Why Whale Barnacles Can't Keep a Secret and More Breakthroughs

Barnacles record where they've been, a win in the war on plastic pollution, and climate-controlling corn.

By Lori Cuthbert
Published 23 Aug 2018, 10:10 BST
Photograph by Masa Ushioda, Water Frame, Biosphoto
This story appears in the September 2018 issue of National Geographic magazine.

Whale barnacles contain clues to migratory paths

Tagging and monitoring whales can reveal their extensive migration routes, but not how far—or whether—their ancestors roamed five million years ago. UC Berkeley researcher Larry Taylor knew that present-day barnacle shells take up differently weighted oxygen atoms from bodies of water. That creates a record of the oceans they’ve been in as passengers on whales. To see if barnacles had the same properties long ago, Taylor hunted down fossils that lived on early humpback whales, and bingo: They did. He hopes to shed light on prehistoric whales’ movements, as well as on the evolution of the oceans.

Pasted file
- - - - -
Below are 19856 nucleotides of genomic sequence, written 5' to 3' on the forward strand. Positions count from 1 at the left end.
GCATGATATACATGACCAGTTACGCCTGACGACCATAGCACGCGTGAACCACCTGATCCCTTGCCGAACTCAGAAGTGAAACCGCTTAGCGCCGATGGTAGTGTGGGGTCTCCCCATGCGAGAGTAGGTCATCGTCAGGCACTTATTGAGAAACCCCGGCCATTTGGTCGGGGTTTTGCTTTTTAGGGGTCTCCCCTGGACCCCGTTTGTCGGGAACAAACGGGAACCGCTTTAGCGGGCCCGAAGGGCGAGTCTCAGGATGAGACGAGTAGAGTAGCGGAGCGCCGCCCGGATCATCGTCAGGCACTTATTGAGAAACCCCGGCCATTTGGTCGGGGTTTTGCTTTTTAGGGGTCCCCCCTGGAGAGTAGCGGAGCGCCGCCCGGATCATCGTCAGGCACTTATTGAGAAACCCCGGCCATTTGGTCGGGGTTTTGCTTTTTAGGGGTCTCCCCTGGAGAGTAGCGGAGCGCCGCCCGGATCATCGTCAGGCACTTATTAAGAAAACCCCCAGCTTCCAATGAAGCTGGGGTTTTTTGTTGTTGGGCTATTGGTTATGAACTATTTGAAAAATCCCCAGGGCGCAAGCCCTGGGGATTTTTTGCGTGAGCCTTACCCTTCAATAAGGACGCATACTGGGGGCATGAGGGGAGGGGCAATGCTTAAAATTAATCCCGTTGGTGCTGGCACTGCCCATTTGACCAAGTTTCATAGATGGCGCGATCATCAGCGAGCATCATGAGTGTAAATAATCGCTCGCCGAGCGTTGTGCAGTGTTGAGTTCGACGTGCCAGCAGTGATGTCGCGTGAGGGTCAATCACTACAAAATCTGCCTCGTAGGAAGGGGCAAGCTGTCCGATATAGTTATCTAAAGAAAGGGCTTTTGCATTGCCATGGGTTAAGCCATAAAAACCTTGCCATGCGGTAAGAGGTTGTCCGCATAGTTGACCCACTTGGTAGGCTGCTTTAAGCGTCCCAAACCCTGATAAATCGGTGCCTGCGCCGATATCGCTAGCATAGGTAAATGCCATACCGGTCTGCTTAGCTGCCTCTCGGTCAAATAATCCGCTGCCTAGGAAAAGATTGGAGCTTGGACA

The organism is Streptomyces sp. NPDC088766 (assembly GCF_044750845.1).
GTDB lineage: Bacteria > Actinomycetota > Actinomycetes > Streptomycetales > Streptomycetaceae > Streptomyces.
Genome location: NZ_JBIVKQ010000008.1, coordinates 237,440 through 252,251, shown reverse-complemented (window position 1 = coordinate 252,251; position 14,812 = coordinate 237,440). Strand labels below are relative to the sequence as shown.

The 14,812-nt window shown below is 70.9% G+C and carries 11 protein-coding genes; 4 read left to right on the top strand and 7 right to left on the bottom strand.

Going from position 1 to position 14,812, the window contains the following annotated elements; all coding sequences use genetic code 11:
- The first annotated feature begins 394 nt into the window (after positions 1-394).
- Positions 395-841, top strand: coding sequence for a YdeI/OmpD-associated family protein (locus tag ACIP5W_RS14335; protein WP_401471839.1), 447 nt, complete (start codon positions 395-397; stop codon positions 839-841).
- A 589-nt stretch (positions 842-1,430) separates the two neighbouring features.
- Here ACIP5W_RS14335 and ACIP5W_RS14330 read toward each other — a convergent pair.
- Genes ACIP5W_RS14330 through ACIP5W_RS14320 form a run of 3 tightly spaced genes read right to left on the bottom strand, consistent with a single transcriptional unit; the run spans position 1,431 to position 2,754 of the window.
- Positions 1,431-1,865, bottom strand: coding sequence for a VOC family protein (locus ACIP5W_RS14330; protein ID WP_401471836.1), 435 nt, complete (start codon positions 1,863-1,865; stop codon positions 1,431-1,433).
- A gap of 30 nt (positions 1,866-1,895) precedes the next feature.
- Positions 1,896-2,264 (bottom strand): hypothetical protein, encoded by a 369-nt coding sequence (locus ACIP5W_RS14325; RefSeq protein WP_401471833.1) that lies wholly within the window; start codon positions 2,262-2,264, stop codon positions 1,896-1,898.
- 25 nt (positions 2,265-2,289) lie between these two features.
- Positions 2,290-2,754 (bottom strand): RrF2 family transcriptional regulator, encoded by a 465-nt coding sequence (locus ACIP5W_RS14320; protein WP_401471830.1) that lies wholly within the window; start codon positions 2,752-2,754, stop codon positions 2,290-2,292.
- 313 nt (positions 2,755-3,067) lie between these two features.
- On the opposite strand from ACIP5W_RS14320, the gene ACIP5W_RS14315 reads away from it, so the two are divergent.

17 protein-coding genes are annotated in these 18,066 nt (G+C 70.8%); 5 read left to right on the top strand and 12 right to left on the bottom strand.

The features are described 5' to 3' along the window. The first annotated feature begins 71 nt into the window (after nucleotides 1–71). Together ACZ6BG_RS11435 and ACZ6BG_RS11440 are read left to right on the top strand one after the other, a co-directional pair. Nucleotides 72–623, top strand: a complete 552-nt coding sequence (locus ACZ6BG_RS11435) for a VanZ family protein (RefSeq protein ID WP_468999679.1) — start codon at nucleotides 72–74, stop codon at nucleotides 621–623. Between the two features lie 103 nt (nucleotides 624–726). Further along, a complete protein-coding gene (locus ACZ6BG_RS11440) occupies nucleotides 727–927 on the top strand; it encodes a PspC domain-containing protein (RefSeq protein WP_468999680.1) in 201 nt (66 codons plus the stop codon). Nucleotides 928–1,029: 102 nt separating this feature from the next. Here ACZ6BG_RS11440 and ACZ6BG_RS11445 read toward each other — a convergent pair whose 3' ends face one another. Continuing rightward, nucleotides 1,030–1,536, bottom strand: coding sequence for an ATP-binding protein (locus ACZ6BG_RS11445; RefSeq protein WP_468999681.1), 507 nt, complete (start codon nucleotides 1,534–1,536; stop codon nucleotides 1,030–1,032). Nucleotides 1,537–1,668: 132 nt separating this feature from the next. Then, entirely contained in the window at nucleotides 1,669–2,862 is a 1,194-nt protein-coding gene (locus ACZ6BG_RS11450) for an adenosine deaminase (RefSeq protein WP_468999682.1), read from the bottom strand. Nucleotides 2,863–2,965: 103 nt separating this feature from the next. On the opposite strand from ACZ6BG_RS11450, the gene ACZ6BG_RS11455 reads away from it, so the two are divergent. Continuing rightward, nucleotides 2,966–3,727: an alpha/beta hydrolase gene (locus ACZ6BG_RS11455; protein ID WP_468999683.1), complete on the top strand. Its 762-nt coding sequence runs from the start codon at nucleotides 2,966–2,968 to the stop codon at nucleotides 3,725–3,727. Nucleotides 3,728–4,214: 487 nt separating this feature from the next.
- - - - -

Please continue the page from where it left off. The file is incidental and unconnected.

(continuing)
Photograph by Mark Thiessen, Ngm Staff

A Cool Corn-Country Theory

As scientists explore how industrialised agriculture is affecting U.S. weather and climate, an MIT study offers one notion. It says corn belt climes are changed by the corn itself—millions of acres of plants that take in carbon dioxide, then expel water, causing lower temperatures and more rain.

Netting a Win for the Oceans

The Great Pacific Garbage Patch contains at least 88,000 tons of plastic—and almost half of it is fishing nets. A company called Bureo is trying to solve the ocean’s plastic problem by recycling nets into skateboards, surfboard fins, and sunglasses. At facilities in California and Chile, Bureo processes nets into pellets, then applies pressure and heat as the pellets are injected into moulds—one win in the war on plastic pollution.

Photograph by Christa Neu, Lehigh University

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